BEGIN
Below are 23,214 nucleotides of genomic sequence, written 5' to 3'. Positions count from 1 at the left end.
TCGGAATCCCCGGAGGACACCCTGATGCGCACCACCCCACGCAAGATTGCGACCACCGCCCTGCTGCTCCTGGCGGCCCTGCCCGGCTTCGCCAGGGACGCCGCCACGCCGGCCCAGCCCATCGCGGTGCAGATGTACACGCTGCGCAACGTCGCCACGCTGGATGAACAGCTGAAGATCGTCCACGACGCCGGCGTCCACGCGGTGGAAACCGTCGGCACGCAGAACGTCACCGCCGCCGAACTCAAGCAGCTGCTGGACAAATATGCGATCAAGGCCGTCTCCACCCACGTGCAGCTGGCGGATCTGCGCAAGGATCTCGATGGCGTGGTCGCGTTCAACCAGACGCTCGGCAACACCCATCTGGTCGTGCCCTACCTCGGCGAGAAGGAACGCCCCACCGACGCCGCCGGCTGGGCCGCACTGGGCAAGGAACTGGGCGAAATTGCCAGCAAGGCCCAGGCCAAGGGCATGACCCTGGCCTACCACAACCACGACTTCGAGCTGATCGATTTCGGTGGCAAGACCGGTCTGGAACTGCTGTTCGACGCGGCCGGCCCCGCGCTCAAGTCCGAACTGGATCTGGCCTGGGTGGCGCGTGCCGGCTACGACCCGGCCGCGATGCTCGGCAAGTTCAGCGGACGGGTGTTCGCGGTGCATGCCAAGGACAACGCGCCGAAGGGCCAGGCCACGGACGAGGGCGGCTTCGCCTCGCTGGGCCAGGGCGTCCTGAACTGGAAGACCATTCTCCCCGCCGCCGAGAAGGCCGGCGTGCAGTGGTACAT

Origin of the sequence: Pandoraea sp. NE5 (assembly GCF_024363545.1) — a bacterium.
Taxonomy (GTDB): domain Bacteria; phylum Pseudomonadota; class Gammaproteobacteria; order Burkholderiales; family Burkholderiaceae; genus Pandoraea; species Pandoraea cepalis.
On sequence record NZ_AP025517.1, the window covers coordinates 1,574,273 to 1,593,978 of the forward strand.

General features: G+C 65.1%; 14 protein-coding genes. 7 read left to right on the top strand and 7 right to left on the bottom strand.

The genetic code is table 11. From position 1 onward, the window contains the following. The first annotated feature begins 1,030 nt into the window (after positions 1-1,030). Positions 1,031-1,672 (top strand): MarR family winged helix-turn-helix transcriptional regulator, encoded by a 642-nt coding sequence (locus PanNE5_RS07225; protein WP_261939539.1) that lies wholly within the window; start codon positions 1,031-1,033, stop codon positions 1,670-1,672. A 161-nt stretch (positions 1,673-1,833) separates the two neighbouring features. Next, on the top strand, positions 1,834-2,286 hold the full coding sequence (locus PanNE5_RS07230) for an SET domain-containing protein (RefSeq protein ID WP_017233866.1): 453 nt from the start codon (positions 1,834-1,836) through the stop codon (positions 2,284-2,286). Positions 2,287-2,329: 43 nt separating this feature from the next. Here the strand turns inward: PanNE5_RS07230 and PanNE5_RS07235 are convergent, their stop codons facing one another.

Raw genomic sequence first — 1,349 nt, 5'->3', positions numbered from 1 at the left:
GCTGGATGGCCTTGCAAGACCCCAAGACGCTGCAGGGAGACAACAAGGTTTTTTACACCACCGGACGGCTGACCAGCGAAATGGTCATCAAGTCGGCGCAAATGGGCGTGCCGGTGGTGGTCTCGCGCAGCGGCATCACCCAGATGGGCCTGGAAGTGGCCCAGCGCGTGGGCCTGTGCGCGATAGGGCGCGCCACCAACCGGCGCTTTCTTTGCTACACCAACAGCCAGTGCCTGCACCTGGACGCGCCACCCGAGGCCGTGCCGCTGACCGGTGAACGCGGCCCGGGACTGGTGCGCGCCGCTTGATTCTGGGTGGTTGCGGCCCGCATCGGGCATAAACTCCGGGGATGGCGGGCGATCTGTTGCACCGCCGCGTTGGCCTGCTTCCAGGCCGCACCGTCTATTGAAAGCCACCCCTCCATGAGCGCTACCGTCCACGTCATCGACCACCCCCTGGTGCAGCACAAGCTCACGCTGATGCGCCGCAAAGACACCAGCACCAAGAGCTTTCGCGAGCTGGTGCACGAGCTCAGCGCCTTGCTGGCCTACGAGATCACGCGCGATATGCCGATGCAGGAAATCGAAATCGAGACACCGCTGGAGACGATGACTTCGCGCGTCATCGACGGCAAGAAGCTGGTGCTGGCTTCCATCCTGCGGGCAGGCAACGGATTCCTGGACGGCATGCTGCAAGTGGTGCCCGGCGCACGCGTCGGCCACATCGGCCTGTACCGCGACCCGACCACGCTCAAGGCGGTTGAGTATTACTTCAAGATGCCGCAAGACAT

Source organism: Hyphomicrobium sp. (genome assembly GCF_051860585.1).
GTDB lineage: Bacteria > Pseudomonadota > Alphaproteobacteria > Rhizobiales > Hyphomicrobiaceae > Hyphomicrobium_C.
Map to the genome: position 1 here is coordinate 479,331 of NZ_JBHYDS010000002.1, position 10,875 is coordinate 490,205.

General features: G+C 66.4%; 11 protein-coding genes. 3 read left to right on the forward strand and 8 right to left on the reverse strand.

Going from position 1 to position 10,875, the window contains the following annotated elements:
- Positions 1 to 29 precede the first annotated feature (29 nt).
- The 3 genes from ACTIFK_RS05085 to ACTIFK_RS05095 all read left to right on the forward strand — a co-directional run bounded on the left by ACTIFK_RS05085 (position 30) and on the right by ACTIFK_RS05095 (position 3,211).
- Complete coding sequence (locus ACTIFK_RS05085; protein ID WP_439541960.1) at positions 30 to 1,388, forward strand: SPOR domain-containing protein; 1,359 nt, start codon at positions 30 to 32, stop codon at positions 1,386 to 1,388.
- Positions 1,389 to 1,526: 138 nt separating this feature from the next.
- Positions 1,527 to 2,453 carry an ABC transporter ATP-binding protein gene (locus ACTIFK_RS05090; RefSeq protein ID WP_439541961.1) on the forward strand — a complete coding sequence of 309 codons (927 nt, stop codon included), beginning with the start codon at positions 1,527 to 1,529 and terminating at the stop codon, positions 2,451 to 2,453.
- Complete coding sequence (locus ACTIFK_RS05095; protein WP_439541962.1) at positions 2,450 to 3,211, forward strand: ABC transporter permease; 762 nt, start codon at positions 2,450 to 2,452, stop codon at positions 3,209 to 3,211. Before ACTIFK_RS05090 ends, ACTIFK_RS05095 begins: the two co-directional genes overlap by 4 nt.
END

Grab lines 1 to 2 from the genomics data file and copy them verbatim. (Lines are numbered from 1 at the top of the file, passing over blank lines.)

Below are 23,214 nucleotides of genomic sequence, written 5' to 3'. Positions count from 1 at the left end.
TCGGAATCCCCGGAGGACACCCTGATGCGCACCACCCCACGCAAGATTGCGACCACCGCCCTGCTGCTCCTGGCGGCCCTGCCCGGCTTCGCCAGGGACGCCGCCACGCCGGCCCAGCCCATCGCGGTGCAGATGTACACGCTGCGCAACGTCGCCACGCTGGATGAACAGCTGAAGATCGTCCACGACGCCGGCGTCCACGCGGTGGAAACCGTCGGCACGCAGAACGTCACCGCCGCCGAACTCAAGCAGCTGCTGGACAAATATGCGATCAAGGCCGTCTCCACCCACGTGCAGCTGGCGGATCTGCGCAAGGATCTCGATGGCGTGGTCGCGTTCAACCAGACGCTCGGCAACACCCATCTGGTCGTGCCCTACCTCGGCGAGAAGGAACGCCCCACCGACGCCGCCGGCTGGGCCGCACTGGGCAAGGAACTGGGCGAAATTGCCAGCAAGGCCCAGGCCAAGGGCATGACCCTGGCCTACCACAACCACGACTTCGAGCTGATCGATTTCGGTGGCAAGACCGGTCTGGAACTGCTGTTCGACGCGGCCGGCCCCGCGCTCAAGTCCGAACTGGATCTGGCCTGGGTGGCGCGTGCCGGCTACGACCCGGCCGCGATGCTCGGCAAGTTCAGCGGACGGGTGTTCGCGGTGCATGCCAAGGACAACGCGCCGAAGGGCCAGGCCACGGACGAGGGCGGCTTCGCCTCGCTGGGCCAGGGCGTCCTGAACTGGAAGACCATTCTCCCCGCCGCCGAGAAGGCCGGCGTGCAGTGGTACAT